Chief Cabinet Secretary Yoshihide Suga announced on Jan. 6 that Japan will temporarily recall Ambassador to South Korea Yasumasa Nagamine and suspend talks on a bilateral currency swap agreement in response to the installation of a girl's statue representing wartime "comfort women" in front of the Japanese consulate in Busan.
Suga suggested that the Japanese government viewed the statue as running counter to the bilateral accord on the comfort women issue reached in December 2015. With the latest move, which Suga described as an "interim measure," Tokyo will demand Seoul steadily implement the 2015 accord and immediately remove the girl's statue.
Specifically, Japan will recall Ambassador Nagamine and Consul General in Busan Yasuhiro Morimoto, suspend talks on a currency swap accord, keep staff at the Consulate-General of Japan in Busan from attending events related to the city of Busan, and postpone bilateral high-level economic talks.
Japanese Vice-Minister for Foreign Affairs Shinsuke Sugiyama informed these countermeasures to South Korean First Vice Minister of Foreign Affairs Lim Sung-nam in the predawn hours of Jan. 6, Japan time. Both Sugiyama and Lim were visiting the United States for vice-ministerial talks between Japan, the United States and South Korea.
Suga said the erection of the girl's statue "is extremely regrettable as it gives unfavorable effects on Japan-South Korea relations and undermines the dignity of diplomatic missions as specified under the Vienna Convention on Diplomatic Relations."
The top government spokesman also said the statue runs counter to the 2015 bilateral agreement that confirmed a "final and irreversible solution" to the comfort women issue. "The Republic of Korea is a country that is crucial to Japan. It is such a shame that we have had to take these kinds of measures, but we want the country to keep to its promise," Suga said.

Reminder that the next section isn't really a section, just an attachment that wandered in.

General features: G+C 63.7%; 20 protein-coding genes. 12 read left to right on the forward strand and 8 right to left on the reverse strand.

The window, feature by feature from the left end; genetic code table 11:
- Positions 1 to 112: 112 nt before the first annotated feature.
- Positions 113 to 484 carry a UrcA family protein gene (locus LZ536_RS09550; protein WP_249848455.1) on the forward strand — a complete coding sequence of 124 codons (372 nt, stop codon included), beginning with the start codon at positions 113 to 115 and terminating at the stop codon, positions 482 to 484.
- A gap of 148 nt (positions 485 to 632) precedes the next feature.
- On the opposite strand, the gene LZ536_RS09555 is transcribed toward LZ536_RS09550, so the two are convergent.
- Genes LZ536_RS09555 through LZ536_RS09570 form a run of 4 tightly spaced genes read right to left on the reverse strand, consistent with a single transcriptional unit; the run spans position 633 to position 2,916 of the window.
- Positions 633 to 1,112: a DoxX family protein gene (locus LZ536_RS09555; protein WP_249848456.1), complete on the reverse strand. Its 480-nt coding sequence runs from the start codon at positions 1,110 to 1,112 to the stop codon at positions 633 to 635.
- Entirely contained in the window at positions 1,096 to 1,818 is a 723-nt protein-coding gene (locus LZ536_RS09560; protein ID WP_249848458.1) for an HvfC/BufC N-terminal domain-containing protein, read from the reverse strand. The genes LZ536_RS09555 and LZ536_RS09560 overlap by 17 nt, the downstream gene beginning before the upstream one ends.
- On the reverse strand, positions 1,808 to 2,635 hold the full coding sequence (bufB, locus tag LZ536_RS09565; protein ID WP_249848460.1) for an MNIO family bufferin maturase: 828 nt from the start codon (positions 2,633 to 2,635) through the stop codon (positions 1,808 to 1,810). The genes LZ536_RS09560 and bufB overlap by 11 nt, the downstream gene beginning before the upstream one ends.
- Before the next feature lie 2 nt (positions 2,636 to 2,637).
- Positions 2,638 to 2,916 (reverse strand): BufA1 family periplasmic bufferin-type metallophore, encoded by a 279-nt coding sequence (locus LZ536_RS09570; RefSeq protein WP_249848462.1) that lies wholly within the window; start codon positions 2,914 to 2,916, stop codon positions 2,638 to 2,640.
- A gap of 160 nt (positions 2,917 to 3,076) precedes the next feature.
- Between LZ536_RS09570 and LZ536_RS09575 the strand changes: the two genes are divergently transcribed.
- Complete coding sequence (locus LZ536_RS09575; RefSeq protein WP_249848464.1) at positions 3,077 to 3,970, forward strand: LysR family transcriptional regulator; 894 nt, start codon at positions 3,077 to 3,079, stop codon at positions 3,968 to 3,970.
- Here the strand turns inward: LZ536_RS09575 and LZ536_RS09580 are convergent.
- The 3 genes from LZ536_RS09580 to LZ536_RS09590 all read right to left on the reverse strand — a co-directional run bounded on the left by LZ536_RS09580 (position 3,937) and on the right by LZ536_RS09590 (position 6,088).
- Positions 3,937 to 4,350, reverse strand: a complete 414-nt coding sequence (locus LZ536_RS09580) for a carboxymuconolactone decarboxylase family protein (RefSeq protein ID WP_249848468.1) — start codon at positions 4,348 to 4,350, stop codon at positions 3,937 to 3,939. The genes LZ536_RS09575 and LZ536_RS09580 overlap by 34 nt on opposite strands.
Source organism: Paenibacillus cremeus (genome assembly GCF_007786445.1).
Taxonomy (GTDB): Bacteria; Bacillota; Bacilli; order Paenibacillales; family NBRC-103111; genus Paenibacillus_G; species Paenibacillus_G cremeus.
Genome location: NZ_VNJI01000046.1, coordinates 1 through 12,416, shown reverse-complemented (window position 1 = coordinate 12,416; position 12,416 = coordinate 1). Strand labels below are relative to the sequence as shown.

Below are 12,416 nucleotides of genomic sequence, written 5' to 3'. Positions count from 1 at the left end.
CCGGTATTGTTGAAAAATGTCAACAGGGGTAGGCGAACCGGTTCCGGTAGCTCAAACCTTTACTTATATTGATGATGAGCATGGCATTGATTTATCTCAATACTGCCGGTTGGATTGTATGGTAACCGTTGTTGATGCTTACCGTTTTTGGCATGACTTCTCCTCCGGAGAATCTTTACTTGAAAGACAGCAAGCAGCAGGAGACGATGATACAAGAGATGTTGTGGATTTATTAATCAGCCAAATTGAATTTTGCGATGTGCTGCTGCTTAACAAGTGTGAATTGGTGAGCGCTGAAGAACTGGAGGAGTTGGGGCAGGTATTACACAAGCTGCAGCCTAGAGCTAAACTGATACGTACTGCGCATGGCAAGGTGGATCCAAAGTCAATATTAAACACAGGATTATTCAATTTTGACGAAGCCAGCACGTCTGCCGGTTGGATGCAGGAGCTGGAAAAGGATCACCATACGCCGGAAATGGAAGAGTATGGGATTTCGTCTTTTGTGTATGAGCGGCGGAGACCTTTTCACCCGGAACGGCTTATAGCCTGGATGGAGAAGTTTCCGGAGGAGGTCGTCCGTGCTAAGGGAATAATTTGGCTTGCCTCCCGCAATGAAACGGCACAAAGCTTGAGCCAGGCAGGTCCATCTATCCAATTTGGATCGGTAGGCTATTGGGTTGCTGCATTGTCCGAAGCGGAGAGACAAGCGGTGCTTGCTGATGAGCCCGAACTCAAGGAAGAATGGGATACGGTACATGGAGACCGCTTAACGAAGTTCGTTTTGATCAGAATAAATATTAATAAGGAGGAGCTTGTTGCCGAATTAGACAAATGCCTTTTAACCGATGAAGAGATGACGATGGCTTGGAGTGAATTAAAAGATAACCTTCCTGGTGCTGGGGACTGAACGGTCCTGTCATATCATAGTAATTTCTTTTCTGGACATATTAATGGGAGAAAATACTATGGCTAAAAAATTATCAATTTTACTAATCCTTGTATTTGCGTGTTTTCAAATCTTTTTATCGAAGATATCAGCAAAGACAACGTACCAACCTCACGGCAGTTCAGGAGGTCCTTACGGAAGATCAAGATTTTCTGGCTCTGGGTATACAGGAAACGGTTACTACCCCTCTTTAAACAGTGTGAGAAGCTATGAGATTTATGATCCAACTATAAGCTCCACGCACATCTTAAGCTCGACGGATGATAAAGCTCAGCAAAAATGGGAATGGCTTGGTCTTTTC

With regard to the period of those countermeasures, Suga said Tokyo will make a decision after judging the situation in a comprehensive manner.
When a civic group first attempted to install the girl's statue on a sidewalk in front of the Japanese Consulate General in Busan on Dec. 28, Busan's Dong-gu district office didn't grant permission for the occupancy of roads and forcibly removed the statue. However, after the office was flooded with calls criticizing the removal, the office made a turnaround and tacitly approved the statue's installation.
On Dec. 30, the civic group reinstalled the statue, over which the Japanese government filed a protest. However, the South Korean government stopped short of meddling in the matter and left the issue up to the discretion of the Dong-gu office.
During a telephone conversation on the morning of Jan. 6, U.S. Vice President Joe Biden told Prime Minister Shinzo Abe that the United States supports the 2015 Japan-South Korea agreement and expects the two countries to steadily implement the accord. In response, Abe told Biden, "It is essential for Tokyo and Seoul to carry out the agreement in a responsible manner. It is not constructive to run counter to the accord."
Meanwhile, the South Korean Ministry of Foreign Affairs called Japan's countermeasures "very regrettable" in a statement it released on Jan. 6, adding, "We once again emphasize the need to continuously develop Republic of Korea-Japan relations based on a relationship of trust between the two governments, no matter what difficult problems we may face."